Why you shouldn’t forget about soft skills

Recently, I have been interviewing graduates employed in a range of job sectors, to learn about their experiences of entering the working world.

Many of them said that when they began their careers, they felt they lacked the soft skills that their jobs required.

A graduate engineer at RPS said, ‘My degree prepared me well for the technical side of my job, but I had to work hard to improve my soft skills such as communication’.

Soft skills are a person’s behavioural abilities or interpersonal skills, and include:

  • Communication
  • Motivation
  • Analytical skills
  • Managing your own learning
  • Problem solving
  • Confidence
  • Independent working
  • Flexibility
  • Diligence
  • Team work.

Soft skills cannot be underestimated in the workplace.  What use is a graduate who can’t communicate with colleagues, who can’t work to deadlines, and who can’t work independently?

Employers in the gradireland Graduate Salary & Graduate Recruitment Trends Survey 2012 similarly recognised the lack of soft skills in their recent graduate recruits. They agreed that the skills their graduates typically lack are communication, motivation and analytical skills.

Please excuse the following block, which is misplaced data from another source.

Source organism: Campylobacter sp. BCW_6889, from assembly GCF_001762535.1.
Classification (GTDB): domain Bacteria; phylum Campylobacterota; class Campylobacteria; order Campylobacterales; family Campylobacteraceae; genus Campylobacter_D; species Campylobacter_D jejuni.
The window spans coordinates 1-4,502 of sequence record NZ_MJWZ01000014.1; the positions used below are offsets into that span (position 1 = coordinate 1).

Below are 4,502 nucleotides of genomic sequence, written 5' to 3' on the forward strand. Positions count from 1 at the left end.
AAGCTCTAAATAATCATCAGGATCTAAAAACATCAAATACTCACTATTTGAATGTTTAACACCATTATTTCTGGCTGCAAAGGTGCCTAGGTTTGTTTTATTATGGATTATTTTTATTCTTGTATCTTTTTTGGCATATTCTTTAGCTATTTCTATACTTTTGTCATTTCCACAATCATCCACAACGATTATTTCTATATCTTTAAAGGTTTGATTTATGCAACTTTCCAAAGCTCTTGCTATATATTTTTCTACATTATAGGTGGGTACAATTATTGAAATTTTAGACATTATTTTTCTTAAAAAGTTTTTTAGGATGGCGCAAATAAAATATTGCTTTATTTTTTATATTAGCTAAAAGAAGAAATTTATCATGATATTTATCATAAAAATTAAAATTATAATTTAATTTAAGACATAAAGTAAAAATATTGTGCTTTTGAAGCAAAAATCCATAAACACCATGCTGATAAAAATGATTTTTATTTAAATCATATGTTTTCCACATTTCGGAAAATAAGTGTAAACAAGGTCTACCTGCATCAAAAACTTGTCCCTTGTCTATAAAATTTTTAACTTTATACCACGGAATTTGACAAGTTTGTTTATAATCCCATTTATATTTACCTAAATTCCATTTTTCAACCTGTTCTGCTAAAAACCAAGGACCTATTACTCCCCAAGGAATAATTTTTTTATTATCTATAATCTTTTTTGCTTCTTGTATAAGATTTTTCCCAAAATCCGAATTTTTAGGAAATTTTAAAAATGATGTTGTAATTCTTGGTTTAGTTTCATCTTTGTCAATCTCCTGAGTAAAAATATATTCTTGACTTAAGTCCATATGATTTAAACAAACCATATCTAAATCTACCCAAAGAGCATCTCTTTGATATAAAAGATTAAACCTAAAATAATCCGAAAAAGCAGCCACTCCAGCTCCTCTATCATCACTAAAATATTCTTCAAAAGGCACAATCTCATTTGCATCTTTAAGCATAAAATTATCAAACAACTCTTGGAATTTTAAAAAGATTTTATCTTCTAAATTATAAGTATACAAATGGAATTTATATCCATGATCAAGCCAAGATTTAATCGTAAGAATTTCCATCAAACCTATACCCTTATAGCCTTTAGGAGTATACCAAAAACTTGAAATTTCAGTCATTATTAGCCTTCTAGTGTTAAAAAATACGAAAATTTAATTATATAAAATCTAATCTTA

How, then, can students in Ireland best prepare themselves for job interviews and their future careers?

In our 2012 survey, employers rated doing an internship or placement as the most effective method for developing interpersonal skills.

Yet, they also agreed that soft skills can be developed through an endless range of activities. Travelling, being involved in a university society, volunteering and doing a sport are only a few of many activities that students can enjoy, while improving their interpersonal skills. They don’t have to be developed through serious, academic means.

The message to students is this: don’t forget about your soft skills. Get involved in as many different activities at university as possible, knowing that you are enhancing your employability. A primary degree is merely the first step towards gaining a graduate job position, but interpersonal skills are what will set you apart. They are also the skills that will help you to be successful in your career and to help you progress faster up the career ladder.

It doesn’t actually matter how you’ve developed soft skills, but most importantly that you have developed them.

In interviews and applications, people tend to focus on their qualifications or specialist knowledge. By explaining how you developed a range of soft skills, you will stand out to employers, showing that you have thought about your abilities, and it will make it clear to them why they should employ you.

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